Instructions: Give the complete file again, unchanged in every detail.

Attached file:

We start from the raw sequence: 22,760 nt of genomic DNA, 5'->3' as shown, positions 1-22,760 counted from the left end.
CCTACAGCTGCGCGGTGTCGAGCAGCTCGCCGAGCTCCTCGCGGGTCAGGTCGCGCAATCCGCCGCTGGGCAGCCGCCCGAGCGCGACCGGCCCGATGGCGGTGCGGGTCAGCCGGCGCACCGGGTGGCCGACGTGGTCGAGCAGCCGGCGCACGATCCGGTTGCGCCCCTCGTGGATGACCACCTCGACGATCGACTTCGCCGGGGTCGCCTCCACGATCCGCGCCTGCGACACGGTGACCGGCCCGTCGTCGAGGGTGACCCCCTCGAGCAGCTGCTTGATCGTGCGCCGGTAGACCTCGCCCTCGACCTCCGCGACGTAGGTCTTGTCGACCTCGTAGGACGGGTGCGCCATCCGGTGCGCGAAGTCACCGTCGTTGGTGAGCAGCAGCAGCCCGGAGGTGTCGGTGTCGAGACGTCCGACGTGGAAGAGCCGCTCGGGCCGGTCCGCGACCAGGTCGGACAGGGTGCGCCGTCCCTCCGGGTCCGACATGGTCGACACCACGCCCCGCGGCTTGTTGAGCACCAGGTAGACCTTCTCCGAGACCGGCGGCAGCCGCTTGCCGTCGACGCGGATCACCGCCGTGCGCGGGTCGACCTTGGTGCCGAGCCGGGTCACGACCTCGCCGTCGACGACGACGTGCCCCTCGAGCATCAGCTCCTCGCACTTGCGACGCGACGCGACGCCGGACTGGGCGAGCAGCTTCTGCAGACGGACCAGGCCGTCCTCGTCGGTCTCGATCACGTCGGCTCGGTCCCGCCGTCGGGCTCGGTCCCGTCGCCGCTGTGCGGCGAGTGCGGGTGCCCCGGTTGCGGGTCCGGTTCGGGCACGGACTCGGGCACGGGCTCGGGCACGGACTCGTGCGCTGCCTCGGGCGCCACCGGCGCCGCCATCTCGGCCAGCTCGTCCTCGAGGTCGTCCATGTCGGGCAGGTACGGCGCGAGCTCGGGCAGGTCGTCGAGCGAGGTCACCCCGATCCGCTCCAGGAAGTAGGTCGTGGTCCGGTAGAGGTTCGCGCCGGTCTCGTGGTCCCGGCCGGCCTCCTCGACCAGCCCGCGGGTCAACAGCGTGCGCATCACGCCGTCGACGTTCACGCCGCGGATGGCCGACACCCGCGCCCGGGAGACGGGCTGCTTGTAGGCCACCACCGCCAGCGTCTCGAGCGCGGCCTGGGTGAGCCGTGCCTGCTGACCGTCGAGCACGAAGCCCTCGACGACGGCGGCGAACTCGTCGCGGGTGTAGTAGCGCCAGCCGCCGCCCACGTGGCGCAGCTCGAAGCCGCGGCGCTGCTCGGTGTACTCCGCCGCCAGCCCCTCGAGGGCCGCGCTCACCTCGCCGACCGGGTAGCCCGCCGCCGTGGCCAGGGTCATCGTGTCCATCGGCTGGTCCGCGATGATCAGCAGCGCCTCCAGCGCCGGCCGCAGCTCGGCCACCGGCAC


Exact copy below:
We start from the raw sequence: 22,760 nt of genomic DNA, 5'->3' as shown, positions 1-22,760 counted from the left end.
CCTACAGCTGCGCGGTGTCGAGCAGCTCGCCGAGCTCCTCGCGGGTCAGGTCGCGCAATCCGCCGCTGGGCAGCCGCCCGAGCGCGACCGGCCCGATGGCGGTGCGGGTCAGCCGGCGCACCGGGTGGCCGACGTGGTCGAGCAGCCGGCGCACGATCCGGTTGCGCCCCTCGTGGATGACCACCTCGACGATCGACTTCGCCGGGGTCGCCTCCACGATCCGCGCCTGCGACACGGTGACCGGCCCGTCGTCGAGGGTGACCCCCTCGAGCAGCTGCTTGATCGTGCGCCGGTAGACCTCGCCCTCGACCTCCGCGACGTAGGTCTTGTCGACCTCGTAGGACGGGTGCGCCATCCGGTGCGCGAAGTCACCGTCGTTGGTGAGCAGCAGCAGCCCGGAGGTGTCGGTGTCGAGACGTCCGACGTGGAAGAGCCGCTCGGGCCGGTCCGCGACCAGGTCGGACAGGGTGCGCCGTCCCTCCGGGTCCGACATGGTCGACACCACGCCCCGCGGCTTGTTGAGCACCAGGTAGACCTTCTCCGAGACCGGCGGCAGCCGCTTGCCGTCGACGCGGATCACCGCCGTGCGCGGGTCGACCTTGGTGCCGAGCCGGGTCACGACCTCGCCGTCGACGACGACGTGCCCCTCGAGCATCAGCTCCTCGCACTTGCGACGCGACGCGACGCCGGACTGGGCGAGCAGCTTCTGCAGACGGACCAGGCCGTCCTCGTCGGTCTCGATCACGTCGGCTCGGTCCCGCCGTCGGGCTCGGTCCCGTCGCCGCTGTGCGGCGAGTGCGGGTGCCCCGGTTGCGGGTCCGGTTCGGGCACGGACTCGGGCACGGGCTCGGGCACGGACTCGTGCGCTGCCTCGGGCGCCACCGGCGCCGCCATCTCGGCCAGCTCGTCCTCGAGGTCGTCCATGTCGGGCAGGTACGGCGCGAGCTCGGGCAGGTCGTCGAGCGAGGTCACCCCGATCCGCTCCAGGAAGTAGGTCGTGGTCCGGTAGAGGTTCGCGCCGGTCTCGTGGTCCCGGCCGGCCTCCTCGACCAGCCCGCGGGTCAACAGCGTGCGCATCACGCCGTCGACGTTCACGCCGCGGATGGCCGACACCCGCGCCCGGGAGACGGGCTGCTTGTAGGCCACCACCGCCAGCGTCTCGAGCGCGGCCTGGGTGAGCCGTGCCTGCTGACCGTCGAGCACGAAGCCCTCGACGACGGCGGCGAACTCGTCGCGGGTGTAGTAGCGCCAGCCGCCGCCCACGTGGCGCAGCTCGAAGCCGCGGCGCTGCTCGGTGTACTCCGCCGCCAGCCCCTCGAGGGCCGCGCTCACCTCGCCGACCGGGTAGCCCGCCGCCGTGGCCAGGGTCATCGTGTCCATCGGCTGGTCCGCGATGATCAGCAGCGCCTCCAGCGCCGGCCGCAGCTCGGCCACCGGCAC